China approves Covid-19 vaccine for children as young as three
- Other countries have authorised vaccinations for under-18s but nowhere else has given the green light for their use on such a young age group
- The vaccine maker Sinovac tells state broadcaster CCTV that it has been carrying out trials on minors and found no differences with adults
On Friday, Yin Weidong, the chief executive officer of the Beijing-based vaccine maker Sinovac Biotech, told state broadcaster CCTV: “Sinovac has carried out a clinical study on the minor population, which started at the beginning of this year, with the first and second phase clinical trials completed.
“Hundreds of cases showed that after vaccination, the group [three to 17 years old] is as safe as the 18-year-old adult group.”
Although other countries have approved the use of vaccines for minors, nowhere else has extended it to children so young.
There are relatively few studies on the efficacy or potential side effects of the vaccines on children and they are regarded as a low priority compared with high-risk groups such as the elderly or frontline medical workers.
Younger people are thought generally to suffer from milder symptoms if infected with Covid-19.
It is not clear when Chinese children are likely to start receiving jabs and the country is currently trying to meet a target of vaccinating 560 million people by the end of the month, with a particular focus on high-risk groups.
“The National Health Commission will organise relevant experts to promote the use of vaccines in lower age groups in an orderly manner based on the needs of the current epidemic in China and the composition of the population,” Yin said.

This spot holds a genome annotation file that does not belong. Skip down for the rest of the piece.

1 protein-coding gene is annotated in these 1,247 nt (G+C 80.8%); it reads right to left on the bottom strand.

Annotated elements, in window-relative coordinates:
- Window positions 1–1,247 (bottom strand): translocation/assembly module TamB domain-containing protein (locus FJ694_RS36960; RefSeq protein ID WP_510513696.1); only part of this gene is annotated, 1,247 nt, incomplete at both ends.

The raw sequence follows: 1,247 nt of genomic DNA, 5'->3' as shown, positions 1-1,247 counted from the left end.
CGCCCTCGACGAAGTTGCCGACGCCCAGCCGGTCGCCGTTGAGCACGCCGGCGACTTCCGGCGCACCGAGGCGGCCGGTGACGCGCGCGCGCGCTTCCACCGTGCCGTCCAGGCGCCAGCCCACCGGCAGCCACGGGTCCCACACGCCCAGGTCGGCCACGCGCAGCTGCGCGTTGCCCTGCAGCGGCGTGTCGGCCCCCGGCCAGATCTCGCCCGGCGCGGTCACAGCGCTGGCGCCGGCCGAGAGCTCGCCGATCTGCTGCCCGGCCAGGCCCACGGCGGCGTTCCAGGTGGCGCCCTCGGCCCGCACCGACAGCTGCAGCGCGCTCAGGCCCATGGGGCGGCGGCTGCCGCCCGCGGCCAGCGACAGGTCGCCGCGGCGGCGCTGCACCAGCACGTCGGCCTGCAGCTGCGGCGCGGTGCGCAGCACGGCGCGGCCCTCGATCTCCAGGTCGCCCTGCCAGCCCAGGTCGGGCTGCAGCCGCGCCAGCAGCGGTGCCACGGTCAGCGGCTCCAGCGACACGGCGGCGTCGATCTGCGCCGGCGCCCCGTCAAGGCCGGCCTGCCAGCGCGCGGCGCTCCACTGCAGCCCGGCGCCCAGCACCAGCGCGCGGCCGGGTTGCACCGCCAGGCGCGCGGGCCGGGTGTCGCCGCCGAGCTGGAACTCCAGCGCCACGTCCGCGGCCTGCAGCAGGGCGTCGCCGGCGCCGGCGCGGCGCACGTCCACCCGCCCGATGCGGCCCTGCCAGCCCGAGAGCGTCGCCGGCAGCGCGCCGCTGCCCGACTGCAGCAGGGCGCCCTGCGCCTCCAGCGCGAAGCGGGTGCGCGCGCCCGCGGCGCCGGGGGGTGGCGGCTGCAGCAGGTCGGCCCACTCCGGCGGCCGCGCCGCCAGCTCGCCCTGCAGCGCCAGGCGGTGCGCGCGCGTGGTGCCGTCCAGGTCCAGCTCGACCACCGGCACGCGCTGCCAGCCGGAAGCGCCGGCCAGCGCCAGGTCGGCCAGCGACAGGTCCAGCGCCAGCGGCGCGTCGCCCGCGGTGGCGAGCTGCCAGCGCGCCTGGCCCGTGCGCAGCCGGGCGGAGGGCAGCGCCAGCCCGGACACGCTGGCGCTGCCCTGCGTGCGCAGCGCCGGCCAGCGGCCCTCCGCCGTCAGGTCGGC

WHO approves Sinovac Biotech’s coronavirus vaccine for emergency use
Local health authorities said the variant had nearly twice the viral load of previous strains and has affected all age groups. The youngest person infected was only one year old.
Yin said people in China and other parts of the world were increasingly willing to get vaccinated, a trend driven in part by growing evidence that the vaccines are safe.
But the increased demand also put pressure on supplies. China’s goal of inoculating 560 million people by the end of the month will need more than a billion doses.
Expanding vaccination to children will inevitably put more pressure on vaccine producers. Yin said the designed capacity of Sinovac’s production plant was two billion doses a year but it was likely to exceed that in meeting demand from the domestic and international markets.
“We have now provided more than 600 million doses of vaccines to the world, which means that we have met the quality standards for providing vaccines to the WHO and more countries. We are prepared for further increases in production capacity,” he said.
Inside a plant in China producing the WHO-approved Sinovac Covid-19 vaccine
Sinovac’s product is one of more than 20 vaccines developed in China using a variety of techniques. These range from vaccines such as Sinovac’s made using the old school technique of using a dead, or inactivated, virus to trigger an immune response to those that use viral proteins or mRNA technology.
An easy-to-use vaccine that can be sprayed in the mouth has recently applied for emergency use, according to state media reports.